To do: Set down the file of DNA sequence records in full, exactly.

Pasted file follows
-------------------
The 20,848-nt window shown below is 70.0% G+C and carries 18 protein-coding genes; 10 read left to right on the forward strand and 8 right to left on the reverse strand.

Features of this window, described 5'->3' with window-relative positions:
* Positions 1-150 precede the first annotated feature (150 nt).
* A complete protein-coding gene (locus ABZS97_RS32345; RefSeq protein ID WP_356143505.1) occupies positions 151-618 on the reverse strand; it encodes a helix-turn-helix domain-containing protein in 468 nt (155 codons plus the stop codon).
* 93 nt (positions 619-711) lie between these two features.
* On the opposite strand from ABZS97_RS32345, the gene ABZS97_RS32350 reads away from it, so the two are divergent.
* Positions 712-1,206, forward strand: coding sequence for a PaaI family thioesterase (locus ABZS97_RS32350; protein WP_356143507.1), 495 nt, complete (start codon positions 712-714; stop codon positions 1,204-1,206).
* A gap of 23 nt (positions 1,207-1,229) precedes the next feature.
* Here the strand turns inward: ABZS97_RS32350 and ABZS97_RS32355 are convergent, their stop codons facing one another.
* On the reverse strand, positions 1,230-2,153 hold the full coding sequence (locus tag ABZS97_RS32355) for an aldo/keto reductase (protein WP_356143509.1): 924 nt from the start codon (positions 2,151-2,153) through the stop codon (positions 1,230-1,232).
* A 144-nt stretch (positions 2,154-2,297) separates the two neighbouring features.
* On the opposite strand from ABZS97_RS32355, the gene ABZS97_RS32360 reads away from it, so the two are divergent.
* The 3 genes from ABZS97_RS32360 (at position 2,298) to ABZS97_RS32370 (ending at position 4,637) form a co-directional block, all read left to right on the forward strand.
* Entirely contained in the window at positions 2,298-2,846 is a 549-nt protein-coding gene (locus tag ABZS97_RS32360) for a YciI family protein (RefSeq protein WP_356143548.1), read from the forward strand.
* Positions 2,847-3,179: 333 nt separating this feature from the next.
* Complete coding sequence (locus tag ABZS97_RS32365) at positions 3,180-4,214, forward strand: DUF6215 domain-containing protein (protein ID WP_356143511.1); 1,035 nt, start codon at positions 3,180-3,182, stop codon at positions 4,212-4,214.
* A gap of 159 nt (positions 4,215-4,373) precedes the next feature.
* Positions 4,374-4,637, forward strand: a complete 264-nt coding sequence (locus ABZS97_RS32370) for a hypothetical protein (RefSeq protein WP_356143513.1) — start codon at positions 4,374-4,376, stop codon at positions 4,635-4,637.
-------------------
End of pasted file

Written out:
The 20,848-nt window shown below is 70.0% G+C and carries 18 protein-coding genes; 10 read left to right on the forward strand and 8 right to left on the reverse strand.

Features of this window, described 5'->3' with window-relative positions:
* Positions 1-150 precede the first annotated feature (150 nt).
* A complete protein-coding gene (locus ABZS97_RS32345; RefSeq protein ID WP_356143505.1) occupies positions 151-618 on the reverse strand; it encodes a helix-turn-helix domain-containing protein in 468 nt (155 codons plus the stop codon).
* 93 nt (positions 619-711) lie between these two features.
* On the opposite strand from ABZS97_RS32345, the gene ABZS97_RS32350 reads away from it, so the two are divergent.
* Positions 712-1,206, forward strand: coding sequence for a PaaI family thioesterase (locus ABZS97_RS32350; protein WP_356143507.1), 495 nt, complete (start codon positions 712-714; stop codon positions 1,204-1,206).
* A gap of 23 nt (positions 1,207-1,229) precedes the next feature.
* Here the strand turns inward: ABZS97_RS32350 and ABZS97_RS32355 are convergent, their stop codons facing one another.
* On the reverse strand, positions 1,230-2,153 hold the full coding sequence (locus tag ABZS97_RS32355) for an aldo/keto reductase (protein WP_356143509.1): 924 nt from the start codon (positions 2,151-2,153) through the stop codon (positions 1,230-1,232).
* A 144-nt stretch (positions 2,154-2,297) separates the two neighbouring features.
* On the opposite strand from ABZS97_RS32355, the gene ABZS97_RS32360 reads away from it, so the two are divergent.
* The 3 genes from ABZS97_RS32360 (at position 2,298) to ABZS97_RS32370 (ending at position 4,637) form a co-directional block, all read left to right on the forward strand.
* Entirely contained in the window at positions 2,298-2,846 is a 549-nt protein-coding gene (locus tag ABZS97_RS32360) for a YciI family protein (RefSeq protein WP_356143548.1), read from the forward strand.
* Positions 2,847-3,179: 333 nt separating this feature from the next.
* Complete coding sequence (locus tag ABZS97_RS32365) at positions 3,180-4,214, forward strand: DUF6215 domain-containing protein (protein ID WP_356143511.1); 1,035 nt, start codon at positions 3,180-3,182, stop codon at positions 4,212-4,214.
* A gap of 159 nt (positions 4,215-4,373) precedes the next feature.
* Positions 4,374-4,637, forward strand: a complete 264-nt coding sequence (locus ABZS97_RS32370) for a hypothetical protein (RefSeq protein WP_356143513.1) — start codon at positions 4,374-4,376, stop codon at positions 4,635-4,637.